01 Dec 2014
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In My Humble Opinion: Vittorio Colao (MBA 1990)

Vodafone CEO on breakfast, bikes, and the British
by Julia Hanna

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(Photo by Dwayne Senior/eyevine/Redux)

As CEO of the London-based telecom Vodafone Group, Vittorio Colao (MBA 1990) has led a series of headline-grabbing acquisitions and divestitures, from the company’s $1.7 billion purchase of British multinational telecom Cable & Wireless to its sale of a $130 billion stake in Verizon Wireless. On a daily basis, however, he is focused on operations and loves the energy of commercial challenges. “I am more of an execution-under-pressure type than a chess player,” he says. “I’ve seen too many strategies fail due to poor execution—and in the telecom sector, strategies can and should change very quickly due to the evolution of technology.”

Breakfast: A banana, toast with jam (no butter), orange juice (“I like to squeeze it myself”), and Lavazza coffee while reading iPad editions of Corriere della Sera, the Daily Telegraph, and the Financial Times. Espresso comes an hour later. (“I’m trying to keep it to three or four cups a day. When I lived in Italy, it was closer to seven or eight.”)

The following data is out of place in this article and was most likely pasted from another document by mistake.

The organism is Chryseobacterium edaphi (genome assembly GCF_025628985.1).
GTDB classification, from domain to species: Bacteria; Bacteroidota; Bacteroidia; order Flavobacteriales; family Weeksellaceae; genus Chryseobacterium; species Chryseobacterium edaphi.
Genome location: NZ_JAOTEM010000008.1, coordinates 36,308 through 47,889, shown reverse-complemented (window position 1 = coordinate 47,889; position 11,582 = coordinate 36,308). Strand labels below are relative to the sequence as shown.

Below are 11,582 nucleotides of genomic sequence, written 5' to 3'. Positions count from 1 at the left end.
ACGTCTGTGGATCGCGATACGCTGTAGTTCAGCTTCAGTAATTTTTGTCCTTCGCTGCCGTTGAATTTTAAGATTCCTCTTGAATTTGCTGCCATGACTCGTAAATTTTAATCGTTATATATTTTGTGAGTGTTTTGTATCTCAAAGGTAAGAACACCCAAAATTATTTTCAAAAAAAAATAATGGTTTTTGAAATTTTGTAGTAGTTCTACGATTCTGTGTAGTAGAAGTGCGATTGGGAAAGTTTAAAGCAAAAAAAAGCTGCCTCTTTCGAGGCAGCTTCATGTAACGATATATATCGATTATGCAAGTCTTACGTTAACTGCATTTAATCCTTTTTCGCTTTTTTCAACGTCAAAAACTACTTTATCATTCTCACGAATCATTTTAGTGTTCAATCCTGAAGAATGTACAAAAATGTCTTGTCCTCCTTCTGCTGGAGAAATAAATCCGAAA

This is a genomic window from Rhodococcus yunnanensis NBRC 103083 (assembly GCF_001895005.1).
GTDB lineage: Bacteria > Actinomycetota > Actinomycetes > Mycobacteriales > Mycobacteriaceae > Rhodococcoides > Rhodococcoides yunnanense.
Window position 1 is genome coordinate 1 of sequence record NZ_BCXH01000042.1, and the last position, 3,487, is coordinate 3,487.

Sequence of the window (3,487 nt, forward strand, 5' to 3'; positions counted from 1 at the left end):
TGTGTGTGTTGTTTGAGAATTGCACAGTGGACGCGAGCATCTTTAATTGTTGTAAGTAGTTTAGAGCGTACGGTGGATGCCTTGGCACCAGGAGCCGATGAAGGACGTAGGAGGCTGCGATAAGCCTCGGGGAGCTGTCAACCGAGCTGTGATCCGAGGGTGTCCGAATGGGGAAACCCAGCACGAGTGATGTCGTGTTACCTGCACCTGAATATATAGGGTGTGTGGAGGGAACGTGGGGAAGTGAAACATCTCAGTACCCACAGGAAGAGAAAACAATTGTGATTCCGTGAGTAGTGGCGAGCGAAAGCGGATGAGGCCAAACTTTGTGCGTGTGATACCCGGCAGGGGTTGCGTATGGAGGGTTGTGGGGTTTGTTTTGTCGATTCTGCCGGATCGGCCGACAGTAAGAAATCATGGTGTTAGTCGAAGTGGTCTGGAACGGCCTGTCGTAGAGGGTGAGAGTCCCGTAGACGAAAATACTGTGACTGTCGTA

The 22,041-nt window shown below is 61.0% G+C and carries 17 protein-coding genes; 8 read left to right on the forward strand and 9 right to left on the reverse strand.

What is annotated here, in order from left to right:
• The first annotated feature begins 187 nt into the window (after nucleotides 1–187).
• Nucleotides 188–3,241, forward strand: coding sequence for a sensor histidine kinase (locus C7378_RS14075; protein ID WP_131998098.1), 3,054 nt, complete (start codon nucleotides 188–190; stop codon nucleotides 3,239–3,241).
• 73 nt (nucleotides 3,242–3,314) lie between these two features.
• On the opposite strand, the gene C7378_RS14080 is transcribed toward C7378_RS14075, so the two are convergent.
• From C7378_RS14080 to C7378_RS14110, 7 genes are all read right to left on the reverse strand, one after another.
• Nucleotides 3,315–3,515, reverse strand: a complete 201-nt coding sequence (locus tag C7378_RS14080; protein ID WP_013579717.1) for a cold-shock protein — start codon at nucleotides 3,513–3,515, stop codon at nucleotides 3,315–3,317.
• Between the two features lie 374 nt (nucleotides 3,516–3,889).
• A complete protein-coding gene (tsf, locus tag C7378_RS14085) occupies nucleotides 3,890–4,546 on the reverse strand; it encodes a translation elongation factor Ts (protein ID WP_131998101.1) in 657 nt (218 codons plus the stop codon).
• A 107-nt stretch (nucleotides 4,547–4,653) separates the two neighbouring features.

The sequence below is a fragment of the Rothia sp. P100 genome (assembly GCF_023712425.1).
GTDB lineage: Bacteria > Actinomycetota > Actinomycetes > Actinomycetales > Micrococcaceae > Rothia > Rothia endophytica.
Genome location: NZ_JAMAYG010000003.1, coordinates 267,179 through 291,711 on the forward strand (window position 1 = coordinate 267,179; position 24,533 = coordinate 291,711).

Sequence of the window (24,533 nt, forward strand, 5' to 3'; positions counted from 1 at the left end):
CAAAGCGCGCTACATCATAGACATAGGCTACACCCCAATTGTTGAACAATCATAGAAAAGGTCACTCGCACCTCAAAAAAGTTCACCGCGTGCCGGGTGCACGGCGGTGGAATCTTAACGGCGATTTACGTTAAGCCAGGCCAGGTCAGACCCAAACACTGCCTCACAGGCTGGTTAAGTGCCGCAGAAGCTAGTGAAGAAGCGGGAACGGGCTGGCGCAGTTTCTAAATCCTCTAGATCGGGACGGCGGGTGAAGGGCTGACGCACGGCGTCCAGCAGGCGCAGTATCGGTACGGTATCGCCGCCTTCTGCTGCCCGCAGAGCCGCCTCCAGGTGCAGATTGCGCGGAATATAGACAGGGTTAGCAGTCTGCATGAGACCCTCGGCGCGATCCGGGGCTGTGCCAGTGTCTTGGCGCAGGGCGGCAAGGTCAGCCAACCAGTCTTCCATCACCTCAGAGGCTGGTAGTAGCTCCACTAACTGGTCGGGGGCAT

Office touchstone: A general’s helmet given to him by his former Italian driver when he became CEO of Vodafone in 2008. “He said, ‘Mr. Colao, now you really are a general, and you need this helmet because it’s going to be war.’”

What makes him Italian: “The ability to get angry or very happy in a seamless way that is impossible for Anglo-Saxons to understand. Joking about everything, even in the darkest moments.”

British mysteries: Euphemism. “Saying ‘interesting’ to mean completely uninteresting, or ‘I am OK with this,’ which means I disagree completely. Even Americans don’t get this in the Brits.”

Workday habit: Every two hours or so, a minibreak of three or four minutes to read a news article or make a personal phone call. “It’s a great way to release tension and move between different modes I need to be in—decision-making, listening, analyzing, and so on.”

Recent reads: One serious, one for relaxation. Ill Fares the Land by economist Tony Judt and The Ascendant: A Garrett Reilly Thriller by Drew Chapman. The Economist is always in rotation.

Favorite place in London: Richmond Park, for early-morning bike rides. “I like to be there at 7 a.m., when the air is cool and the deer are waking up and wandering around.”

His bicycles: A Pinarello Dogma and a Colnago EPS.

Longest distance ridden in one day: 170 kilometers, in the Italian Alps. “It’s not amazing. It’s pure resilience. I’m a pretty mediocre cyclist.”

His phone(s): “All of them. I am Android. I am iOS. I am Windows. I am everything. And I suspect this answer doesn’t surprise you.”

A Look Inside Colao's Office

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Class of MBA 1990, Section G
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